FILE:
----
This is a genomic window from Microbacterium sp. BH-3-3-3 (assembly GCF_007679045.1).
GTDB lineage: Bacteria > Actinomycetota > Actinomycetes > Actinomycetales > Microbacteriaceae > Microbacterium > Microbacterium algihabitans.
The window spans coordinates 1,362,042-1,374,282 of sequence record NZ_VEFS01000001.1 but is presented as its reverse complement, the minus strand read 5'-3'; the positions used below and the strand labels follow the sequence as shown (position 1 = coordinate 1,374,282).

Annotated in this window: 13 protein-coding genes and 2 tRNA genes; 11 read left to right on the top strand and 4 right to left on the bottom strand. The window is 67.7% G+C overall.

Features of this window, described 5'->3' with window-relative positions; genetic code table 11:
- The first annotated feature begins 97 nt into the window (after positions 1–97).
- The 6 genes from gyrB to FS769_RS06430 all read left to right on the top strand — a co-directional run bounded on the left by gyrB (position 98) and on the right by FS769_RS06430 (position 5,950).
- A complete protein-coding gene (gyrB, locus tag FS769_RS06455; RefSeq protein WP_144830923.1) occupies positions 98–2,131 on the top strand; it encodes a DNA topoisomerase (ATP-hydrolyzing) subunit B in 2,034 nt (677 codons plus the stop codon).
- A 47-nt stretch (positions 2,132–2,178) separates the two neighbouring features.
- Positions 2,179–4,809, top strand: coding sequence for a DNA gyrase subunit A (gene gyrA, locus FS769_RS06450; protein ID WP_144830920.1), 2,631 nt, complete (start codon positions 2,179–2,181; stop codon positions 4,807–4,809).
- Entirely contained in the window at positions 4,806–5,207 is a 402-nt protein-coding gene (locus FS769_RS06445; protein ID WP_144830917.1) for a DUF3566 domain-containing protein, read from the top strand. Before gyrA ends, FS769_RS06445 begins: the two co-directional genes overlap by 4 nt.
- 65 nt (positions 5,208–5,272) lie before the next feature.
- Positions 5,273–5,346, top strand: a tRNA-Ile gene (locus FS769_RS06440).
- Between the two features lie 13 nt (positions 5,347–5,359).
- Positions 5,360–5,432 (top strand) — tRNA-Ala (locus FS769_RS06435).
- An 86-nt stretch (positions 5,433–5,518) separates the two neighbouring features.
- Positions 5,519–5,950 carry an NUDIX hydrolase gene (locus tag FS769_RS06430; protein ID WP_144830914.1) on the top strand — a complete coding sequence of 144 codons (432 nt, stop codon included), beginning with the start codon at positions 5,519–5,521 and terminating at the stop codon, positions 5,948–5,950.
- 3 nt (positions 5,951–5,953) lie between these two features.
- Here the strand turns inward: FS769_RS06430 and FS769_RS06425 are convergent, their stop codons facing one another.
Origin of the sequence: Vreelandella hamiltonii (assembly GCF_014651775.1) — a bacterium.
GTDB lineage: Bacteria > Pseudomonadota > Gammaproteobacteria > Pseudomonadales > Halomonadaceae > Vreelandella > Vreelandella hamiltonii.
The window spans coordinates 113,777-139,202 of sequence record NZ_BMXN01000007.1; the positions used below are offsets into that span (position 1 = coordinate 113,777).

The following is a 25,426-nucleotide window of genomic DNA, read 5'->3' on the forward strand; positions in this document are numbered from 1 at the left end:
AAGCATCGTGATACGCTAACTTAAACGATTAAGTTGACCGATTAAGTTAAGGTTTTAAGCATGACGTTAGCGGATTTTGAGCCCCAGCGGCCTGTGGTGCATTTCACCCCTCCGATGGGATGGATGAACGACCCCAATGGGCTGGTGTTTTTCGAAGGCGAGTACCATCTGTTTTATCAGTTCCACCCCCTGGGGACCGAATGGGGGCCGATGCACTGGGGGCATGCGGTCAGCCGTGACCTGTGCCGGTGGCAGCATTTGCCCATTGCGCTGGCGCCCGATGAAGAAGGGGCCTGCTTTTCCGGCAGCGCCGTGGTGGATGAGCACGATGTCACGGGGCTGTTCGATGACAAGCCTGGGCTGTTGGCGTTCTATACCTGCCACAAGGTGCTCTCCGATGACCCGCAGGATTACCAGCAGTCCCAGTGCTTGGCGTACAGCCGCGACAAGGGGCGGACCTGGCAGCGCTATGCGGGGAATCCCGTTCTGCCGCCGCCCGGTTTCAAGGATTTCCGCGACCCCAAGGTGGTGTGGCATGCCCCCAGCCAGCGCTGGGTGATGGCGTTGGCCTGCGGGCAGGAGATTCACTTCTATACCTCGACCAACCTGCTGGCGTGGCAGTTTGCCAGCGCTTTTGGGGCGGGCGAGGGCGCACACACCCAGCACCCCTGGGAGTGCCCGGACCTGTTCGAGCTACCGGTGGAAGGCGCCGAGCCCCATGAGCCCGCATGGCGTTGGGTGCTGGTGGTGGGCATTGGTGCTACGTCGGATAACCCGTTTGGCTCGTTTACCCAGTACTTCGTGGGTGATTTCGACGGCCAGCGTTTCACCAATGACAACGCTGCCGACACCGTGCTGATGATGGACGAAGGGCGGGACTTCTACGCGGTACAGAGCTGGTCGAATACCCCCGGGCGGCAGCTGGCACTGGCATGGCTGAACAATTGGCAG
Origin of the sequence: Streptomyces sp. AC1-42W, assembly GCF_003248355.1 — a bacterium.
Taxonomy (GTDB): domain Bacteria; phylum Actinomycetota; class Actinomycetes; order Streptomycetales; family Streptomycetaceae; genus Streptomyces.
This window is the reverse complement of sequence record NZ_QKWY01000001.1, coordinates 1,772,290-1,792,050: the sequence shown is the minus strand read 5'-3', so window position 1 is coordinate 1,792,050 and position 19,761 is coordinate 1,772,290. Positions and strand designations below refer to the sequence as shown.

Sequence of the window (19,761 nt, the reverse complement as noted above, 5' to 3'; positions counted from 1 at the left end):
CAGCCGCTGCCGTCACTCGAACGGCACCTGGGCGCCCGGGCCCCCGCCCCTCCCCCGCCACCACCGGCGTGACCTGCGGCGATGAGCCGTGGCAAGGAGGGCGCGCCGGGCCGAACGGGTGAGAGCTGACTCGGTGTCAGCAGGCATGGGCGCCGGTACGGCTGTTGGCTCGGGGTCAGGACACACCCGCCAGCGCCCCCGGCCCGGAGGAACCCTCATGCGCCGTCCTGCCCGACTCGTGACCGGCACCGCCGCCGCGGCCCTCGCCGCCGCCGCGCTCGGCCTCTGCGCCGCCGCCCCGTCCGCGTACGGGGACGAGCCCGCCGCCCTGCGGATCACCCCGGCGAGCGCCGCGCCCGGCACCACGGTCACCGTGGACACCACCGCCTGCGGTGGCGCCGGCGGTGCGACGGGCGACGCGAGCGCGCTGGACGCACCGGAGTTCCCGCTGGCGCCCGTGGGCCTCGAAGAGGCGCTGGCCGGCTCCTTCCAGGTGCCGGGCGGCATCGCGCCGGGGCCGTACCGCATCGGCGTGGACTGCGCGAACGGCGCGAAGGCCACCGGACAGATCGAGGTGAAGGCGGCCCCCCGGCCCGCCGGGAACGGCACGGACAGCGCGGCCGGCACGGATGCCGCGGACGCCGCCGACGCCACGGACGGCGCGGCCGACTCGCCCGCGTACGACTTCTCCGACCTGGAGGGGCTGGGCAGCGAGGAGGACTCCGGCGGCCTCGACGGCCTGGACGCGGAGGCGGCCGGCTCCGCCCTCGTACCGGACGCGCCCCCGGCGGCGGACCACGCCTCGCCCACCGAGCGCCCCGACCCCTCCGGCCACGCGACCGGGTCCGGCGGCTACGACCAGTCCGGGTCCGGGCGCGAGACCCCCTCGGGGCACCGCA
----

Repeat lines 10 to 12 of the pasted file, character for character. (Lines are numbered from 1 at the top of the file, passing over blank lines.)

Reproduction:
- Positions 2,179–4,809, top strand: coding sequence for a DNA gyrase subunit A (gene gyrA, locus FS769_RS06450; protein ID WP_144830920.1), 2,631 nt, complete (start codon positions 2,179–2,181; stop codon positions 4,807–4,809).
- Entirely contained in the window at positions 4,806–5,207 is a 402-nt protein-coding gene (locus FS769_RS06445; protein ID WP_144830917.1) for a DUF3566 domain-containing protein, read from the top strand. Before gyrA ends, FS769_RS06445 begins: the two co-directional genes overlap by 4 nt.
- 65 nt (positions 5,208–5,272) lie before the next feature.